Tade stared with longing at the petite lady at the front of the queue. He felt like gliding through everybody sandwiched in the long line to the front where the lady stood. Lucky woman.
His muscles tightened with the strain it took to stand so long; his legs quaked in exhaustion, joining the on-going revolt in his body. The sweat that broke across his forehead, however, had nothing to do with the stress of the queue. His stomach roiled with nature’s call. The music pouring through his ear buds did very little to ease his condition. He needed to use the toilet.
He could either wait to get home, since Fedeyi wasn’t so far, or he could go on a toilet hunt, which was not a guaranteed expedition since it was getting dark and he was in unknown territory. He weighed the options in his mind as if conducting a feasibility study.
“Oga, move now!” the lady behind him barked. Tade would’ve been miffed at her tone but he had heavier issues on his mind. Besides, the queue was moving faster now as a bus pulled up and he knew he would be going with this one.
As he moved closer forward, Tade caught sight of the people in front handing a frowning man their tickets and he realized with sudden alarm that he had forgotten to purchase a ticket. In his hurry, he had just jumped into the line without getting one.
“I’m finished,” he said aloud. To get one, he had to leave the line all the way to the back. Tade groaned.
He turned to the lady behind him, briefly registering that she was incredibly short, probably a dwarf, and said in the mellowest voice he could manage:
“Sorry, can you hold the line for me? I need to get a ticket.”
“Ehn?” she asked around the gum in her mouth.
“I’m coming, I need to get a ticket,” he said, not waiting for an answer. By now, heat washed over him in waves.
He walked as fast as was humanly possible, squeezing his lanky frame through the mashed bodies. When he got to the ticket stand, there was also a long queue. All of a sudden, all his sister’s claims about omens and spells from distant relatives made sense. He should have prayed longer this morning before rushing off to work. And he shouldn’t have downed that much food at work. It was his boss’s birthday and he couldn’t resist the array of desserts beckoning on him. He didn’t see that everyday and had even stuffed extra in his bag for Tolu, his sister.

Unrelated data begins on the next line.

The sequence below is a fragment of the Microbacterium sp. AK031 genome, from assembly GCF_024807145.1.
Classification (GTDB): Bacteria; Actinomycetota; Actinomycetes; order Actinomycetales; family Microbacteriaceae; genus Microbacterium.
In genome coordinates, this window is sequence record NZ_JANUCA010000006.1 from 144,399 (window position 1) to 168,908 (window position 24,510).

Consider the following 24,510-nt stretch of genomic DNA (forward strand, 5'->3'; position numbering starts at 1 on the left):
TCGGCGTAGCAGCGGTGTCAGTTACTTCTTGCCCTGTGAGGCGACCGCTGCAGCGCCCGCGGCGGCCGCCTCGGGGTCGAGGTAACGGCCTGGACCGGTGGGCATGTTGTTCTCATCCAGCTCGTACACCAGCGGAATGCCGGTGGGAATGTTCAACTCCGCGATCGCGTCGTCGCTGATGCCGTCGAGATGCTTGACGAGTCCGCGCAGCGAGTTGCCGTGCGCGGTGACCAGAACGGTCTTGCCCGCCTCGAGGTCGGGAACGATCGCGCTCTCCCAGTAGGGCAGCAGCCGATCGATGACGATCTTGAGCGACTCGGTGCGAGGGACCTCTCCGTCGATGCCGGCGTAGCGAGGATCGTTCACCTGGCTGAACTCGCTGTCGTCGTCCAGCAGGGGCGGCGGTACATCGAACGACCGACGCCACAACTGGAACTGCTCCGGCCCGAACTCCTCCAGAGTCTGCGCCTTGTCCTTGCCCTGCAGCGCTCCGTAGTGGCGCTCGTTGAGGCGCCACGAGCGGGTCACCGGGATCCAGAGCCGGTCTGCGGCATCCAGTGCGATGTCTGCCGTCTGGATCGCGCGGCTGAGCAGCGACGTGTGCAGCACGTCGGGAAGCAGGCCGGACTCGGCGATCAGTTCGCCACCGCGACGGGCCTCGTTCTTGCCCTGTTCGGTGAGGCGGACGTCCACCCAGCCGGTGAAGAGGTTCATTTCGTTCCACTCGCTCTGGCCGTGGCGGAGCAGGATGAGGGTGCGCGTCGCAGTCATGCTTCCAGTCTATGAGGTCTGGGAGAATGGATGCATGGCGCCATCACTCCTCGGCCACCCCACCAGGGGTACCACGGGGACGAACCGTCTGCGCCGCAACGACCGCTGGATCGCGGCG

“God, please help me. This is an emergency,” he muttered under his breath.
“I don dey shout say make una hold change. You no go hear,” the lady selling the ticket was scolding an elderly man who had apparently given her a high denomination. She hissed and turned to those on the queue.”Abeg, who get hundred naira change for there?”
Tade immediately waved his hands enthusiastically, bopping up and down like a drowning man. “Me! Me! I have change!” he yelled, scuttling to the front.
He was going to find the humour in this someday. But not today.
Getting back to the bus queue was no small matter as his eyes frantically scrutinized the heads for one several inches lower. He spotted the short lady and raced for her like she was a big bowl of ice cream. His stomach protested at that thought.
“Thanks,” he muttered as he joined the queue just when the guy in front of him entered the bus.
Tade sighed as the bus began to move. He would be home in fifteen minutes at least and he mentally gave God a high-five for little mercies. He laid his head on the head rest and tried to concentrate on stalling nature.
The bus came to an abrupt stop and he raised his head. His eyes widened.
“You’ve got to be kidding me,” he almost yelled as he saw the halted lights that stood ahead. There were cars jammed up all the way as far as his eyes could see.
And for the first time that evening, Tade laughed. Not a humorous laugh, but something dry and derisive.
He was finished.
God girl. Human. Geek. Perpetual learner and occasional ‘oversabi’. Tweets @_Soteria_.